Economics Terms A-Z
Scarcity and Choice
Where there is scarcity, choices must be made! Scarcity refers to the finite nature and availability of resources while choice refers to people’s decisions about sharing and using those resources. The problem of scarcity and choice lies at the very heart of economics, which is the study of how individuals and society choose to allocate scarce resources.
Some resources are plentiful while others are rare. We tend to think less about the air that we breathe than about how we are going to spend our time on any given day. That is because breathable air is in apparent abundance while the number of hours in a day is clearly limited. Our decision to breathe is not a conscious one and is thus somewhat uninteresting for an economist. On the other hand, a whole branch of economics exists to understand and explain our choices of time allocation: how many hours’ work and how many hours’ play are of fundamental importance to the labour market. It is not just people’s time but also their skills that are in limited supply. Economists are typically concerned with the efficiency of any allocation: how can the most be made of such scarce resources?
While mainstream economics focuses on the preferences and decisions of individuals in society, evaluating the allocation of scarce resources within a society necessitates some aggregation of preferences in order to judge the utility of an allocation to society as a whole (see the article on welfare economics). Thus, not only the efficiency of an allocation but also its equity, or distributive fairness, is relevant to the study of scarcity and choice. Indeed, the issue of equity is central to the debate on free-market versus planned economies.
The scarcity of a resource in a particular context can be quantified and hence judged objectively. Traditionally, economists have also studied people’s choices over scarce resources as though they were taken through simple, objective and rational calculation. Of course, people’s decision-making is not purely rational; it is affected by emotion too. The fast-developing subfield of behavioural economics applies insights from human psychology to enrich economists’ understanding of choice at a more subjective level.
The basics of supply and demand tell us that the price of a rare item will be higher than that of a common one. Marketing teams often apply the concepts of scarcity and choice along with ideas from psychology to make money: if the impression can be given that an item is in scarce supply then some people will be willing to pay more for it, or to bring forward their purchases. Mind games about scarcity are played out through campaign statements such as “Buy it while it lasts!”, “Last chance to order!” or “Limited offer!” precisely in order to influence consumer choice.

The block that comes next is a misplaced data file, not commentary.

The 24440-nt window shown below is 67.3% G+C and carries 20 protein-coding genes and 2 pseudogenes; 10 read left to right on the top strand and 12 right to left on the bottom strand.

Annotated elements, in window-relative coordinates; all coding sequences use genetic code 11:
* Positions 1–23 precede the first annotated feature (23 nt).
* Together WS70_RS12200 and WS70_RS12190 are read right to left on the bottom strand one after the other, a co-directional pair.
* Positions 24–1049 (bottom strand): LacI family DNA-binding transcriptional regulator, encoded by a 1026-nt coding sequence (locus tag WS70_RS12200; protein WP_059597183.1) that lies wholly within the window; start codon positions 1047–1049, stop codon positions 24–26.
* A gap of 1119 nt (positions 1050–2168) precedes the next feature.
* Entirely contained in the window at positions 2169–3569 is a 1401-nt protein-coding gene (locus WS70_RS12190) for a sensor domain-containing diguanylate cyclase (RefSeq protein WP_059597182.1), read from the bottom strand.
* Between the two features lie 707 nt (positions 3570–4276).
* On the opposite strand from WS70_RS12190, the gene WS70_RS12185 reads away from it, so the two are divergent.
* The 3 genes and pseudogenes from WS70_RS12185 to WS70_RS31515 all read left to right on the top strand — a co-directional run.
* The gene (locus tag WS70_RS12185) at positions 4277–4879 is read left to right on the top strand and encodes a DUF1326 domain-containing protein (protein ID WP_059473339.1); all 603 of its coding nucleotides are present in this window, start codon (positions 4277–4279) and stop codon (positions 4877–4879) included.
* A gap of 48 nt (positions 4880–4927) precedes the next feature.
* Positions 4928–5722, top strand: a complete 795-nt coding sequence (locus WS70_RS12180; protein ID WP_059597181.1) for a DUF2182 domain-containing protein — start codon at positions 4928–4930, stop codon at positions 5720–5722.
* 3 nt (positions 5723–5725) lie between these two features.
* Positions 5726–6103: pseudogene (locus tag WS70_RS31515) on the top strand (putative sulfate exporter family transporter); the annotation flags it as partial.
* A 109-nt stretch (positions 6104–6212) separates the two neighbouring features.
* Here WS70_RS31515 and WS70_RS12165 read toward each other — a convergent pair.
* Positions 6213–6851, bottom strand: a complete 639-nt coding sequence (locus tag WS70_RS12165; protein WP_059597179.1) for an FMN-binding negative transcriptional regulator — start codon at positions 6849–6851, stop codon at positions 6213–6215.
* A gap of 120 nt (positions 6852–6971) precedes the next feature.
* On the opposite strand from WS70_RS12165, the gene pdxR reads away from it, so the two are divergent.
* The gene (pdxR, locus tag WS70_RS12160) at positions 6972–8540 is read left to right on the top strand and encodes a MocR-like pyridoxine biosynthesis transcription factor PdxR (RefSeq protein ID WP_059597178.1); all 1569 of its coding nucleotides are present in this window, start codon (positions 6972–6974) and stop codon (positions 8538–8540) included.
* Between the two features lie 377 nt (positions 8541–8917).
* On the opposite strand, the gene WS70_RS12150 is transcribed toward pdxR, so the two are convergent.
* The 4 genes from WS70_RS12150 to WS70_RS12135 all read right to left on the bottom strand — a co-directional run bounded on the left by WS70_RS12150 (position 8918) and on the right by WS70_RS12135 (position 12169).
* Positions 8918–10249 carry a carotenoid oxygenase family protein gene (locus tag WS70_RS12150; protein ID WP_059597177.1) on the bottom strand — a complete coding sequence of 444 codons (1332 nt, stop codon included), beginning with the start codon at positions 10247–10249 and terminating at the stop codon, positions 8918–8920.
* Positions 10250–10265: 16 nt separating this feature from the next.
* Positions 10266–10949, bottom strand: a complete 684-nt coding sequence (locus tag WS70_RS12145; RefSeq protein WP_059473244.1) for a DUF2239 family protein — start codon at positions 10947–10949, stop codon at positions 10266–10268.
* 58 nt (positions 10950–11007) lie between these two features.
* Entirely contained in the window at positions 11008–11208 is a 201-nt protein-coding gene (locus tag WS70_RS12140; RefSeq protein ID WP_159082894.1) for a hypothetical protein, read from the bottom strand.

For an interesting discussion about the scarcity of a clear definition of economics and how economists have chosen to present their discipline over the years, see Backhouse and Medema's “Retrospectives: On the Definition of Economics” (Journal of Economic Perspectives, 2009).
Good to know
Perhaps the most important and pressing issue of our time, that of climate change, is essentially a problem of scarcity and choice. As the very air we breathe comes under threat and our rivers begin to run dry there has never been a greater urgency to consider economics in the search for practical solutions. The subfield of environmental economics deals with emissions targets and permits, carbon taxes, and subsidies for renewable sources of energy. It will surely be one of the most in-demand areas for economists to work in the years to come.
In its simplest form, opportunity cost refers to the loss of the positive results of a decision when an alternative decision is made. It refers to the actual loss incurred by not choosing one option when another is selected. This cost does not only refer to money, but any lost benefits which may result in choice. A simple example of this would be that the opportunity cost of using a machine to make one product is the production of another product. That is, the second product cannot be produced, and its not being produced is an opportunity cost.
INOMICS unveils its A-Z of economics terms
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Individuals derive utility from the consumption of goods and services, and choose these so as to maximise their utility under any given budget.